The World Cup kicked off in Brazil last month, and it’ll end in two weeks. During this period, the lives of frequent gamblers — both online and offline — have become much more difficult. In Thailand alone, almost 1,000 football gamblers in metropolitan areas were arrested between June 12-23. To break this down, about 870 gamblers, 22 hosts, 16 bookmakers and one online gambling organiser were legally charged. More than 700 football gambling websites in Thailand were shutdown, and these numbers are rising.
What’s more alarming is the fact that gambling is no longer widespread among adults only. A recent study by the Centre for Gambling Studies, Chulalongkorn University’s Faculty of Economics, suggested that first-time gamblers can be below the age of 15, meaning they learn how to bet even before they reach high school.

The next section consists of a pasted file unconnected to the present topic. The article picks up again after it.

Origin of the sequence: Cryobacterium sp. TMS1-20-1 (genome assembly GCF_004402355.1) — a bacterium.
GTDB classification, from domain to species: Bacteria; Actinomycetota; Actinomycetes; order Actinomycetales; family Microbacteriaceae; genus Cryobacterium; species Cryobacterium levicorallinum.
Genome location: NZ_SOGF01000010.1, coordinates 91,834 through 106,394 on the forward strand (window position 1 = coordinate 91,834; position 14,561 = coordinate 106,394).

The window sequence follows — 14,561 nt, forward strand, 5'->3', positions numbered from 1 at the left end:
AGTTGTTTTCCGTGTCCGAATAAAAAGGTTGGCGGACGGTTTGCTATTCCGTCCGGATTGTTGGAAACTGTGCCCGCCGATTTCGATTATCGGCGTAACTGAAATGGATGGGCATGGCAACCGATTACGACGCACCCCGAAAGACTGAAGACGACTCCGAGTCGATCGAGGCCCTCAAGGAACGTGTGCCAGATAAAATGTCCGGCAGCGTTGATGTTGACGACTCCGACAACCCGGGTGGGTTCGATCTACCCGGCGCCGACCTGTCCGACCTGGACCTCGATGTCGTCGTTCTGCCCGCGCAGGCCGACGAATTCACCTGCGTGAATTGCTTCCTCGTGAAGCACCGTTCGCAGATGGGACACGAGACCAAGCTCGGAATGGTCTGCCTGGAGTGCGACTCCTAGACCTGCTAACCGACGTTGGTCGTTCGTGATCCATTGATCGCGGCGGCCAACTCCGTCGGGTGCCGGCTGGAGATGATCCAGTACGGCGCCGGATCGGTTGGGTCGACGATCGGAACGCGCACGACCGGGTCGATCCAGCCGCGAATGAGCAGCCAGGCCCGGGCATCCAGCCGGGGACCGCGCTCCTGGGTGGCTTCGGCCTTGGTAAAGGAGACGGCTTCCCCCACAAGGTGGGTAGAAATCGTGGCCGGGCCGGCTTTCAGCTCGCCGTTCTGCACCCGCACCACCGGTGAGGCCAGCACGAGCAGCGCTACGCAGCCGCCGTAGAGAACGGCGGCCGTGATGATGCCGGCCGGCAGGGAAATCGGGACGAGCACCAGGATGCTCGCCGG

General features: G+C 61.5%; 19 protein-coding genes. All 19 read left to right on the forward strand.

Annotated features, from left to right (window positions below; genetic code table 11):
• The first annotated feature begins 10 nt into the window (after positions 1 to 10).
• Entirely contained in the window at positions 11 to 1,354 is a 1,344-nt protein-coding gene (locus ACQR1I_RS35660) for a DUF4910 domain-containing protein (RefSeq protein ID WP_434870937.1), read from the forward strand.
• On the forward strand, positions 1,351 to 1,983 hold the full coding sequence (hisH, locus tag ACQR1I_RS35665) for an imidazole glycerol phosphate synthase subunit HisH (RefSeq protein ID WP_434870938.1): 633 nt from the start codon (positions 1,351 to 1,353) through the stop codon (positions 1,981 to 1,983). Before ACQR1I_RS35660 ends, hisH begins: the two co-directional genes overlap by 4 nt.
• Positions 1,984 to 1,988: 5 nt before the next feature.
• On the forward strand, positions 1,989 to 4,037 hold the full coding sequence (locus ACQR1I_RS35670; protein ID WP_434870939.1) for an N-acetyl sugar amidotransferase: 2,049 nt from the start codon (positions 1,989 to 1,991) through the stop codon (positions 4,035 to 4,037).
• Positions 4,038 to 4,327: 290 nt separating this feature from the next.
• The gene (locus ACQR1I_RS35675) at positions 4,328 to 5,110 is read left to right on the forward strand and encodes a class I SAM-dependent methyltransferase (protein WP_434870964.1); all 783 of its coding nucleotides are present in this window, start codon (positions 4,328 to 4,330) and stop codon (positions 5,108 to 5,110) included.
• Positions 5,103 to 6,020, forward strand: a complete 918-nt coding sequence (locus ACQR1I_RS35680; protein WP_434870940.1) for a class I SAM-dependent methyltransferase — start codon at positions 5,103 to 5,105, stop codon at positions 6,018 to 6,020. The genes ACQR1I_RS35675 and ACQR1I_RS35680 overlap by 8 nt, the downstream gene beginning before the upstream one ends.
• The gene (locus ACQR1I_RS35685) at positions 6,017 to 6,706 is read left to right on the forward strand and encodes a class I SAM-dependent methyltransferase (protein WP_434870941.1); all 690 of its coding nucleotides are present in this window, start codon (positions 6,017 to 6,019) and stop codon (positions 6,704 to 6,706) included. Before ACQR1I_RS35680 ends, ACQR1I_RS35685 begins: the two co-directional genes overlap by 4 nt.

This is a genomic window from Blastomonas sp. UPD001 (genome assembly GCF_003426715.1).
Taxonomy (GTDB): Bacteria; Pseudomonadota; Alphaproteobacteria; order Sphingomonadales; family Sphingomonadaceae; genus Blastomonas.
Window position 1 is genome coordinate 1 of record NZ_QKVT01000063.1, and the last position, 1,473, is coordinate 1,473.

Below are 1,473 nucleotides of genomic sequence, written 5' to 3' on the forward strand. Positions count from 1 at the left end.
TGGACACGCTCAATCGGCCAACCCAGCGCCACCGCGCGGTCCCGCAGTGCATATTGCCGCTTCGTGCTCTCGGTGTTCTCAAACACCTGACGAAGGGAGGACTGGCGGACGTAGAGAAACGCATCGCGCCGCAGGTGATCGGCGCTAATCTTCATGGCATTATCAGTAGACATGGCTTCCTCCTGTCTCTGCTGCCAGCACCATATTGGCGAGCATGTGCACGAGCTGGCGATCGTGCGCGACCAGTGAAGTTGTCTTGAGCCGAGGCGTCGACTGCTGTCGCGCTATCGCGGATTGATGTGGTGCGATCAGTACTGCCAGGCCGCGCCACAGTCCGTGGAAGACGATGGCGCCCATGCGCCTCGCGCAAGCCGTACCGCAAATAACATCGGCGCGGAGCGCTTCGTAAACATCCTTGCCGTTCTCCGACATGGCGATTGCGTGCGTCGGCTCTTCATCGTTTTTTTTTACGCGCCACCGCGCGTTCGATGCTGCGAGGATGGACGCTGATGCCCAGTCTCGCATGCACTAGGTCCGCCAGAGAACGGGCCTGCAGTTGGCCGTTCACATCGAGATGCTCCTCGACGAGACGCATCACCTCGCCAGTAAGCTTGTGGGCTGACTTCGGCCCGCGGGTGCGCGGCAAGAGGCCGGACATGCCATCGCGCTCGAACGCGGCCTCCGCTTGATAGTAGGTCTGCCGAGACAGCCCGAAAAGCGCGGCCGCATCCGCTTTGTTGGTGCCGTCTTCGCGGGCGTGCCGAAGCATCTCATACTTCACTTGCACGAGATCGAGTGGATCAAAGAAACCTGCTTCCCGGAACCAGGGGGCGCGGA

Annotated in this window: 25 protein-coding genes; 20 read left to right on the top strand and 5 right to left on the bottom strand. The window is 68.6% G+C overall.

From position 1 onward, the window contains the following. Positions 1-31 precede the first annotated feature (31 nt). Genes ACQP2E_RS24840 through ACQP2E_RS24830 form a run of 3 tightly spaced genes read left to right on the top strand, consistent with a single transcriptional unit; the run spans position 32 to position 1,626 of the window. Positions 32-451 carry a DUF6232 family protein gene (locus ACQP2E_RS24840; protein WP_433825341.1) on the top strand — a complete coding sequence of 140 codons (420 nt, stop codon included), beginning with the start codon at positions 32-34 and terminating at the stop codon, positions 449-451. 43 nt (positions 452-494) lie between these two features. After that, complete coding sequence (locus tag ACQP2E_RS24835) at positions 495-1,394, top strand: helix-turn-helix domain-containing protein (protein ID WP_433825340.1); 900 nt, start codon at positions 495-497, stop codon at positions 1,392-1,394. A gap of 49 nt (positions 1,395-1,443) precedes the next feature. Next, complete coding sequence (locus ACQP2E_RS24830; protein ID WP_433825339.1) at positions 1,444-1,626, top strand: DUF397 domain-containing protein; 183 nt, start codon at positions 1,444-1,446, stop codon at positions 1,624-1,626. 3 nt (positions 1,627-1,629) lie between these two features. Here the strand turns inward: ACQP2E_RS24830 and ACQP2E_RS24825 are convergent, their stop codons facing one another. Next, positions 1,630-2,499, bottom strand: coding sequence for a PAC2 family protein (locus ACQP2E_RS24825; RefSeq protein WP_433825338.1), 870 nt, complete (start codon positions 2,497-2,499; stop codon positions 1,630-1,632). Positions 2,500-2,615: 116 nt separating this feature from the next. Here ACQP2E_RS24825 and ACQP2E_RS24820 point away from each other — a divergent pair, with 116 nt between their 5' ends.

Thai society has been connected to gambling for a long time, many times it is even considered an entertainment. But in fact, gambling is much more than just buying a lottery ticket once a month or playing a slot machine. According to psychiatrist Dr Spain Uneanong, gambling can be addictive. And when gambling goes that far, it is considered a disease.
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